|WikiProject Architecture||(Rated C-class, High-importance)|
While I added a little bit about stucco used as in place of 'siding', I think that this whole article needs to be redone, and stucco as an art material, and stucco as a siding need to be discussed in separate paragraphs. I am not an expert, and am reluctant to do more than add a few comments. — Preceding unsigned comment added by 22.214.171.124 (talk • contribs) 10 February 2005
I certainly agree with the comment above; in general, the article rambles on and repeats itself about plasters and cements without getting to the point in a timely manner. The different types should really be sectioned off and made clear. Radagast 12:27, 14 September 2005 (UTC)
Started an external links section Eybear 21:07, 6 January 2006 (UTC)
Stucco or Plaster; an art form
Philadelphia (in my opinion) is the best well thought out city when it comes to estitics and stone architecture. Lime is the primary element to stone buildings and considering what rock the stone is in the climate acts as the stones doctor if crasked or split. It actually is a self healing non-living entity. Questions and comments please to Cychobiker@hotmail.com — Preceding unsigned comment added by 126.96.36.199 (talk • contribs) 11 February 2006
I am looking for information on how to maintain my stucco house. Some say to paint it and some say not to. All seem to aggree that once painted it will continue to need painting. The other thing seems to be mending cracks. While a contractor mentioned some silicate, most seem to mention using a more stucco like substance. Another topic might be how to address "wounds" in the stucco from furnature movers and high power sprayers. —The preceding unsigned comment was added by 188.8.131.52 (talk) 20:43, 4 March 2007 (UTC).
If the cracks are hairline, don't worry about them. If they're bigger, there is material made especially for repairing stucco cracks. Do not use silicone caulk. Some small cracking is normal for stucco and doesnt detract from its utility or value. If you paint it, I would suggest using an elastomer made especially for stucco.Copperminer 00:47, 29 May 2007 (UTC)CopperMiner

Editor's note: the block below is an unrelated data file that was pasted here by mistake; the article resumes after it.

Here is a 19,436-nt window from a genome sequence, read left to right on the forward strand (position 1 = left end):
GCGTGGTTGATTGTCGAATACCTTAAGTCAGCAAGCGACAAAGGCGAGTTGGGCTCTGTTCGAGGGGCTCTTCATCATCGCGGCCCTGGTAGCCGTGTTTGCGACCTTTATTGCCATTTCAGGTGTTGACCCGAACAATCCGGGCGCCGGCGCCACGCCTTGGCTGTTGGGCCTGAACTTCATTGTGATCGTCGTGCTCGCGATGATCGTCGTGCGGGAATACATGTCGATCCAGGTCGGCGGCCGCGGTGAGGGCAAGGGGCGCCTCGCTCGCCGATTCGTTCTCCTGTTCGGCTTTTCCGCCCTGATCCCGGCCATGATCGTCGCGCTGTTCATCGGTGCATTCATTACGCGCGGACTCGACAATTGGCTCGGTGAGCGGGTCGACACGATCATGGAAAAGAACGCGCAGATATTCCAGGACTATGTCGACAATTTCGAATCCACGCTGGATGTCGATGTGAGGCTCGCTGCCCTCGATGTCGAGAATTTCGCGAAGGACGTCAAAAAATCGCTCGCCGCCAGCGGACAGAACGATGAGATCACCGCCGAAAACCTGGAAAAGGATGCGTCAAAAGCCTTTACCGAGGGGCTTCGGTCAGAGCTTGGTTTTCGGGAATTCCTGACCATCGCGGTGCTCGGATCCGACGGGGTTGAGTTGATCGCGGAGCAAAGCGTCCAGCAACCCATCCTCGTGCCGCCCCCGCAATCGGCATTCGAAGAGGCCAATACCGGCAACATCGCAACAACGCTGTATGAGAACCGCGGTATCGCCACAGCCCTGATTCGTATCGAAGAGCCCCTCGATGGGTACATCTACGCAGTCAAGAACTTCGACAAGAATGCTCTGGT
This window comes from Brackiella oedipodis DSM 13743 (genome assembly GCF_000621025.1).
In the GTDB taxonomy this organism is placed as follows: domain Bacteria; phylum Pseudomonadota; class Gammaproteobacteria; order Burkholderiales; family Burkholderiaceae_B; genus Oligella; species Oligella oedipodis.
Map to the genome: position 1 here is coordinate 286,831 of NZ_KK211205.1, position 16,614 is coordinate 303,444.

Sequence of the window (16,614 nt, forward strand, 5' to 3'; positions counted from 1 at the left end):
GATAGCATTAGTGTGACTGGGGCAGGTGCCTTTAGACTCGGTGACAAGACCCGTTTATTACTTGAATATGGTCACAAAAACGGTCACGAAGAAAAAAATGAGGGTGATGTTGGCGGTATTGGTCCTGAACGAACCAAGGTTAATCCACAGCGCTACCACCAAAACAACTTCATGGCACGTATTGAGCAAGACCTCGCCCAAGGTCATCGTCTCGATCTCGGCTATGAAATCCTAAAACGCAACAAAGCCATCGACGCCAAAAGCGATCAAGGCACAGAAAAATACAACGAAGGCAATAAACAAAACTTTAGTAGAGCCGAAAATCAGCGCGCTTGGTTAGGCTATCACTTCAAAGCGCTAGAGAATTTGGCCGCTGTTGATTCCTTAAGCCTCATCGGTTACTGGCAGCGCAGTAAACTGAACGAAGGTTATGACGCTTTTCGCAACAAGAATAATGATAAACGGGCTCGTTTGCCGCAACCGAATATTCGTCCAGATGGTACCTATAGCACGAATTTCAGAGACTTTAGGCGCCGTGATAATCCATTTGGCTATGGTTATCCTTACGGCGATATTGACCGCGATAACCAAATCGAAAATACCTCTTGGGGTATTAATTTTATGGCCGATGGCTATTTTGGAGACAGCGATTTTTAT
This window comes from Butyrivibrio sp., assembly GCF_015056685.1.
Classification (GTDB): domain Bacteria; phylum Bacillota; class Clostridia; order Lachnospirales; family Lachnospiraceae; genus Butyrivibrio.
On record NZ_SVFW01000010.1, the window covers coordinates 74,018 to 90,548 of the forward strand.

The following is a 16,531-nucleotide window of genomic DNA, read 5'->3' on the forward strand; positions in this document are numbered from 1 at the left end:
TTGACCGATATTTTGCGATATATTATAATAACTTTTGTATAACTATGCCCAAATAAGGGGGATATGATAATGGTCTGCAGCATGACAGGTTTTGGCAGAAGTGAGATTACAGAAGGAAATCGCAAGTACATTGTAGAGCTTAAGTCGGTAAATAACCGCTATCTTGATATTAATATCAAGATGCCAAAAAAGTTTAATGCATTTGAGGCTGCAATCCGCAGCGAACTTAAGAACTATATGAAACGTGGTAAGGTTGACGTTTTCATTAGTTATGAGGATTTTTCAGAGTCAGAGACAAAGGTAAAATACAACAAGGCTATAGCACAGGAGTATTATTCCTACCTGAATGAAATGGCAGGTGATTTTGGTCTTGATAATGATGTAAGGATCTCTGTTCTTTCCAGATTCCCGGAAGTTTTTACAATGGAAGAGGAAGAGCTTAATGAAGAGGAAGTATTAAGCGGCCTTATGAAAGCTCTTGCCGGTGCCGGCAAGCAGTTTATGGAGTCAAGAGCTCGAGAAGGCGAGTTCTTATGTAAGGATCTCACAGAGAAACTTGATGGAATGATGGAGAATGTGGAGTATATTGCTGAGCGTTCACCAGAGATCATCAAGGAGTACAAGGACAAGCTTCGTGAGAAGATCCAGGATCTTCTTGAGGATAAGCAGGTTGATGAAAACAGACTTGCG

Painting stucco (or "white washing" it with cement) makes about as much sense as painting a sidewalk. Paint is cheap, but will deteriorate and peel within a couple years, meaning you'd have to paint every year or so to keep it looking decent. To add insult to injury, it is necessary to sandblast (a pressure washer is not be powerful enough) painted or white-washed stucco to fully remove the paint before applying a new layer of stucco (e.g. if you wanted to change the color or touch up the stucco). Paint also prevents moisture from escaping from the home, which can create conditions favorable to mold growth. AzzAz (talk) 21:31, 24 March 2009 (UTC)
Boring . . .
How dull is this article. No, don't remove anything! Just add some information about stucco being used in "modern" (1920s and 1920s) American architecture — also its use in Spanish colonial buildings, etc. Sorry, I can't do it myself — I just like to boss people around. Cheers. GeorgeLouis (talk) 18:34, 24 December 2007 (UTC)